What have you been working on at the moment? What’s next?
At the moment I am preparing drop no.2 with Pitch Athens showing some more of the asian vibes and introducing new garments and new cult illustrations. Meanwhile I am processing some new ideas on paintings based on 50’s horror and surrealism.
Name 3 books and songs that inspire you at the moment.
At the moment I am reading again Bruno Munari 's 'Design as Art'. All time classic favorite is 'Animal Farm' from George Orwell and last but not least is a magazine that I read religiously and called 'New Philosopher'. I also have a big music playlist which is a mix of different genres. It’s been a few months and I keep listening on replay to Kim Oki’s album 'Fucking Madness', then Yussef Kamaal with the killer tune 'Calligraphy' at Brownswood Basement Session, my absolute favorite song/video clip Busta Rhymes - 'Gimme Some More' and of course Aphex Twin which is pretty much every single set he has done.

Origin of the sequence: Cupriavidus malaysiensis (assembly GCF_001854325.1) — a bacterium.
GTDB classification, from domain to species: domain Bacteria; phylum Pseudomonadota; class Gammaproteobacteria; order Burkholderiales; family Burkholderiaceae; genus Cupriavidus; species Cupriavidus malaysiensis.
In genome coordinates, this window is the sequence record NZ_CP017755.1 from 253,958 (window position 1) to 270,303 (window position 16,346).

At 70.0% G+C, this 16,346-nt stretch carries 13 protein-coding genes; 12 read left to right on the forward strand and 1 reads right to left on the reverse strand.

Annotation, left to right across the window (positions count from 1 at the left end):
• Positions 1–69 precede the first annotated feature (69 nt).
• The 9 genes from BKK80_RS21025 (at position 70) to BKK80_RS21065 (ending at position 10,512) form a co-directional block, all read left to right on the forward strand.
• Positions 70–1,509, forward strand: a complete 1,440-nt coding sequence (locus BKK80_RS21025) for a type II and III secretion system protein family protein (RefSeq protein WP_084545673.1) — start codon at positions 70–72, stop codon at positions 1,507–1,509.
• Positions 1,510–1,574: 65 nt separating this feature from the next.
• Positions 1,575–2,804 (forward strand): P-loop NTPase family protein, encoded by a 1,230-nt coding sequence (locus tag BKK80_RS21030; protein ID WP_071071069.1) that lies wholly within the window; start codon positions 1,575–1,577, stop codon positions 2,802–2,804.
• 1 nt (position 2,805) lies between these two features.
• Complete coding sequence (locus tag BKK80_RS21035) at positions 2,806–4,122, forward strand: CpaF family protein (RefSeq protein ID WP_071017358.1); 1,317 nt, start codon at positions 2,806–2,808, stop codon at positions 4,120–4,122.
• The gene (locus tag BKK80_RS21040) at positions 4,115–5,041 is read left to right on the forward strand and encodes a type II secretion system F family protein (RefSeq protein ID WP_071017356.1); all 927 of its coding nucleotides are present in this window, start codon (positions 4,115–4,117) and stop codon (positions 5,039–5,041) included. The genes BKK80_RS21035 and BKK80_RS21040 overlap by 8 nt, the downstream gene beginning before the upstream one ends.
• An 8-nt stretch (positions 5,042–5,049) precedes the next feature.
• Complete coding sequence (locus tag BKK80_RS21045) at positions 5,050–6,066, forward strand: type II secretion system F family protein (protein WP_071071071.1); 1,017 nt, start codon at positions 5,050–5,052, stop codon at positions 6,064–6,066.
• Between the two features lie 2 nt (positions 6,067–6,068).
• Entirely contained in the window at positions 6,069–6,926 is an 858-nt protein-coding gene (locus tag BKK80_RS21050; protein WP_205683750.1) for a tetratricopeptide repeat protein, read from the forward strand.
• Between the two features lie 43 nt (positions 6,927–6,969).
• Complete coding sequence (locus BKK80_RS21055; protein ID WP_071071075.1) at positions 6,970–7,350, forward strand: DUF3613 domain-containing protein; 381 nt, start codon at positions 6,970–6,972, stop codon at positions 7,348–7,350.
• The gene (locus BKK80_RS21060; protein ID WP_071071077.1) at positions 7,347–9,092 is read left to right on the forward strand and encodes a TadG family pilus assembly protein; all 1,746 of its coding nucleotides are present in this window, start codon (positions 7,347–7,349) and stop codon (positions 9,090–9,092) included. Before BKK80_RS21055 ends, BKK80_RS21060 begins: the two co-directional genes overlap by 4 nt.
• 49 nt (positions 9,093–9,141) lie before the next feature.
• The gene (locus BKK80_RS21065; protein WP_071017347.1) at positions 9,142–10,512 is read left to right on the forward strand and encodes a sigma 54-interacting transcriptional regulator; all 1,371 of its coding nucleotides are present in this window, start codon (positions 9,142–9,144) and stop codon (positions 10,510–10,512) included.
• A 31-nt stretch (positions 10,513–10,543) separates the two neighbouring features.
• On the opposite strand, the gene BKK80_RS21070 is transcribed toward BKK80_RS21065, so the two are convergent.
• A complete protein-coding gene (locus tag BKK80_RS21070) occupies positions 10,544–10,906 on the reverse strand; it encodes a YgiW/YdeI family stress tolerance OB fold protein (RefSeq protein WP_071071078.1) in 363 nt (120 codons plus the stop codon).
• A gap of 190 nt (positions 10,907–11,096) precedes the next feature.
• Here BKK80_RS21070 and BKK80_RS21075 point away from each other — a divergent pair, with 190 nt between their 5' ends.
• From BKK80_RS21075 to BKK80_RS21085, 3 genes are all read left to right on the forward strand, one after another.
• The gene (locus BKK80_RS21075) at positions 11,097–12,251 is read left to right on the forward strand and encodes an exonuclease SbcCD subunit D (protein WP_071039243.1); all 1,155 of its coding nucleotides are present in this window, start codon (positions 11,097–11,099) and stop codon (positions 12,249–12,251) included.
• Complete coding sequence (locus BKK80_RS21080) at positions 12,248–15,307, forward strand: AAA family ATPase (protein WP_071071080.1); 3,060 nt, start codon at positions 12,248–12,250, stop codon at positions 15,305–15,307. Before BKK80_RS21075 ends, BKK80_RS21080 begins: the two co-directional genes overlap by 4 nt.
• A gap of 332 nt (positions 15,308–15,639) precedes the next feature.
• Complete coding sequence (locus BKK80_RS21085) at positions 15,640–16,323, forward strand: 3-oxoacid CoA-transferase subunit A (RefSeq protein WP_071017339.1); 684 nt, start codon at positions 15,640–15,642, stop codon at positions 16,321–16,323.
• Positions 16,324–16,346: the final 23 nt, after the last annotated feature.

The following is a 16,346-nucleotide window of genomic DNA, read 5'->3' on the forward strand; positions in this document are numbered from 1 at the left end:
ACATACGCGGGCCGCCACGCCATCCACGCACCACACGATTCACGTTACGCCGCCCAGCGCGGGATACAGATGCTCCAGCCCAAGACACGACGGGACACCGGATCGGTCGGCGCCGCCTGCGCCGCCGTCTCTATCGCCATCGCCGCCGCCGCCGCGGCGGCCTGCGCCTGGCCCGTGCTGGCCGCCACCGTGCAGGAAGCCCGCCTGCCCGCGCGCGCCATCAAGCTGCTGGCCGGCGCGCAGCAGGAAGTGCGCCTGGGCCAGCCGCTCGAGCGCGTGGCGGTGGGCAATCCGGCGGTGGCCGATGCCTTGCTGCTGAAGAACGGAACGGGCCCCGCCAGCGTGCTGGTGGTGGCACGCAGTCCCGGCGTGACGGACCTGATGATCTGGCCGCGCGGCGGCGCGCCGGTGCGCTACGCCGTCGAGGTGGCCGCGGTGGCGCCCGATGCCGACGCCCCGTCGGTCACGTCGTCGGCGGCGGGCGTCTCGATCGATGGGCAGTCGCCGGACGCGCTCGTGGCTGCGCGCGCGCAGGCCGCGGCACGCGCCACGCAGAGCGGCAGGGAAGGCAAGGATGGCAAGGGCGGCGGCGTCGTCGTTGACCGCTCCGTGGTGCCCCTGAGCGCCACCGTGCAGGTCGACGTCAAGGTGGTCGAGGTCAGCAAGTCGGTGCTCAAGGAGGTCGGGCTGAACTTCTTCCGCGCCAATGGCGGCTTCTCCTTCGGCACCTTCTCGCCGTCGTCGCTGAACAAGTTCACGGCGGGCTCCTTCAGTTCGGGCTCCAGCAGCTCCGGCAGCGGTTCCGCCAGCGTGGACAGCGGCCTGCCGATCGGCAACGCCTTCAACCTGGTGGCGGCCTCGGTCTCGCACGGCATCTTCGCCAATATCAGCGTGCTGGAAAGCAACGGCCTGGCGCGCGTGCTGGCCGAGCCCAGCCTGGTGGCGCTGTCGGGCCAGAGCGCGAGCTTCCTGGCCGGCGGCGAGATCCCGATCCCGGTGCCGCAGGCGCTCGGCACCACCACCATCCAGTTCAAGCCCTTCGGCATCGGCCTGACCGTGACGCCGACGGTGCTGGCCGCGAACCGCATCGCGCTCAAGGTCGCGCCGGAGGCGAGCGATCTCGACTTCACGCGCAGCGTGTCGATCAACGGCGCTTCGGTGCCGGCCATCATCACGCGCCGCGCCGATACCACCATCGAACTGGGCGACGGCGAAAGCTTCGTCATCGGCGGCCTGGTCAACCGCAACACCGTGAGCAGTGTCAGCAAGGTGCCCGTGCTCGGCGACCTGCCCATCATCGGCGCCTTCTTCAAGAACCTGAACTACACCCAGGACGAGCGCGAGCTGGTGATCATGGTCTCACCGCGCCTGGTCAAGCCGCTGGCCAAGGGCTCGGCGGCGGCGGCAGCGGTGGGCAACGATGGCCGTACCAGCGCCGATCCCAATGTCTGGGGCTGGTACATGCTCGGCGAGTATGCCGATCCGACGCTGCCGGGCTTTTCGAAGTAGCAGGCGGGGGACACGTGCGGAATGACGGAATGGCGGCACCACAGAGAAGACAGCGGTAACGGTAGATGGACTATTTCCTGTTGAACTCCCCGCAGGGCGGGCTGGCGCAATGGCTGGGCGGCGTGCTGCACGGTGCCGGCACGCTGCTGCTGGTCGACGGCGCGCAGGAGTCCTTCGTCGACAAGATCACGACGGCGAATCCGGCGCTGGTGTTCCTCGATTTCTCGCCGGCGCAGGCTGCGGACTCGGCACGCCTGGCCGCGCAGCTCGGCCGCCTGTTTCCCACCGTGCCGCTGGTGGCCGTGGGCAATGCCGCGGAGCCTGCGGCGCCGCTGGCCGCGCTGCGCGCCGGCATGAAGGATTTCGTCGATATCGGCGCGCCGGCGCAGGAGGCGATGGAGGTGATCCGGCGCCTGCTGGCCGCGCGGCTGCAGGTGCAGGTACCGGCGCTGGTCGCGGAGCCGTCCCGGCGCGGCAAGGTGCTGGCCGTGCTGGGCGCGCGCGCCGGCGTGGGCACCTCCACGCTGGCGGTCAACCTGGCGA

How do you seek out opportunities?
Through networking, masterclasses and after a while I believe that is more of an organic proccess where probably your client is going to advertise you if he/she is happy with your work results and collaboration you have had.
What is your dream project?
There is no particular dream project but there are some dream conditions that I would love to work with. It would be amazing to work on a single project that includes people from various backgrounds such as architecture, music, fashion, psychology, photography and cinema. This collaboration would show how different form of arts work under the same idea.